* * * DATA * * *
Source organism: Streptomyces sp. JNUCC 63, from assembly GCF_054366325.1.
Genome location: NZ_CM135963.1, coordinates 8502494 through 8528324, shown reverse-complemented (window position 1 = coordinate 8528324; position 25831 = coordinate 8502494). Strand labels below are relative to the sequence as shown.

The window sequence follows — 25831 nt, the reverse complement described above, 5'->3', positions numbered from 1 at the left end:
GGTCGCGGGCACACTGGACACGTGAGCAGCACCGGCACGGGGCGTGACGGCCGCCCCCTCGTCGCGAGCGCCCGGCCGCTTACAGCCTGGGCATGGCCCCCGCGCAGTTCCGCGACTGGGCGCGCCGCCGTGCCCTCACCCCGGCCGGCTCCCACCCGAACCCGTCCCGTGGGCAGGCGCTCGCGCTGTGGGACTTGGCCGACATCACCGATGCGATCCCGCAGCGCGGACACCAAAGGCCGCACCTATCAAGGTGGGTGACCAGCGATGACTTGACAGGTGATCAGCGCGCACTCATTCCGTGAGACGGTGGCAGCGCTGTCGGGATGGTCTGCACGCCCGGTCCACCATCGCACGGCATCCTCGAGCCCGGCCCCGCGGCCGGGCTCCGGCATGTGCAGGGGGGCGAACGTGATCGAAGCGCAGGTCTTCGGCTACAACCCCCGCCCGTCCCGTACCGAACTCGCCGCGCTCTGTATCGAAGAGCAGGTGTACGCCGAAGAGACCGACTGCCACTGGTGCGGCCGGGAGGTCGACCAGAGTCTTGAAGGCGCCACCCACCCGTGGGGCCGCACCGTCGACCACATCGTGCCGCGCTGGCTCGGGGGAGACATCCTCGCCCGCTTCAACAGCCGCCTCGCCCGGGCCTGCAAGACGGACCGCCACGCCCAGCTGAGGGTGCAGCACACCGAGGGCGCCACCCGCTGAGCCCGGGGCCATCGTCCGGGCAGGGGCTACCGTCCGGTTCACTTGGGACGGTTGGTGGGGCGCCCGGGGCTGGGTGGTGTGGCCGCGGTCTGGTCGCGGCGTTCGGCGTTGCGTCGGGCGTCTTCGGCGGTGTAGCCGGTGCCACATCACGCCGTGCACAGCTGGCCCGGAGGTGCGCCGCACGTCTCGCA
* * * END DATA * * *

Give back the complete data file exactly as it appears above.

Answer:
Source organism: Streptomyces sp. JNUCC 63, from assembly GCF_054366325.1.
Genome location: NZ_CM135963.1, coordinates 8502494 through 8528324, shown reverse-complemented (window position 1 = coordinate 8528324; position 25831 = coordinate 8502494). Strand labels below are relative to the sequence as shown.

The window sequence follows — 25831 nt, the reverse complement described above, 5'->3', positions numbered from 1 at the left end:
GGTCGCGGGCACACTGGACACGTGAGCAGCACCGGCACGGGGCGTGACGGCCGCCCCCTCGTCGCGAGCGCCCGGCCGCTTACAGCCTGGGCATGGCCCCCGCGCAGTTCCGCGACTGGGCGCGCCGCCGTGCCCTCACCCCGGCCGGCTCCCACCCGAACCCGTCCCGTGGGCAGGCGCTCGCGCTGTGGGACTTGGCCGACATCACCGATGCGATCCCGCAGCGCGGACACCAAAGGCCGCACCTATCAAGGTGGGTGACCAGCGATGACTTGACAGGTGATCAGCGCGCACTCATTCCGTGAGACGGTGGCAGCGCTGTCGGGATGGTCTGCACGCCCGGTCCACCATCGCACGGCATCCTCGAGCCCGGCCCCGCGGCCGGGCTCCGGCATGTGCAGGGGGGCGAACGTGATCGAAGCGCAGGTCTTCGGCTACAACCCCCGCCCGTCCCGTACCGAACTCGCCGCGCTCTGTATCGAAGAGCAGGTGTACGCCGAAGAGACCGACTGCCACTGGTGCGGCCGGGAGGTCGACCAGAGTCTTGAAGGCGCCACCCACCCGTGGGGCCGCACCGTCGACCACATCGTGCCGCGCTGGCTCGGGGGAGACATCCTCGCCCGCTTCAACAGCCGCCTCGCCCGGGCCTGCAAGACGGACCGCCACGCCCAGCTGAGGGTGCAGCACACCGAGGGCGCCACCCGCTGAGCCCGGGGCCATCGTCCGGGCAGGGGCTACCGTCCGGTTCACTTGGGACGGTTGGTGGGGCGCCCGGGGCTGGGTGGTGTGGCCGCGGTCTGGTCGCGGCGTTCGGCGTTGCGTCGGGCGTCTTCGGCGGTGTAGCCGGTGCCACATCACGCCGTGCACAGCTGGCCCGGAGGTGCGCCGCACGTCTCGCA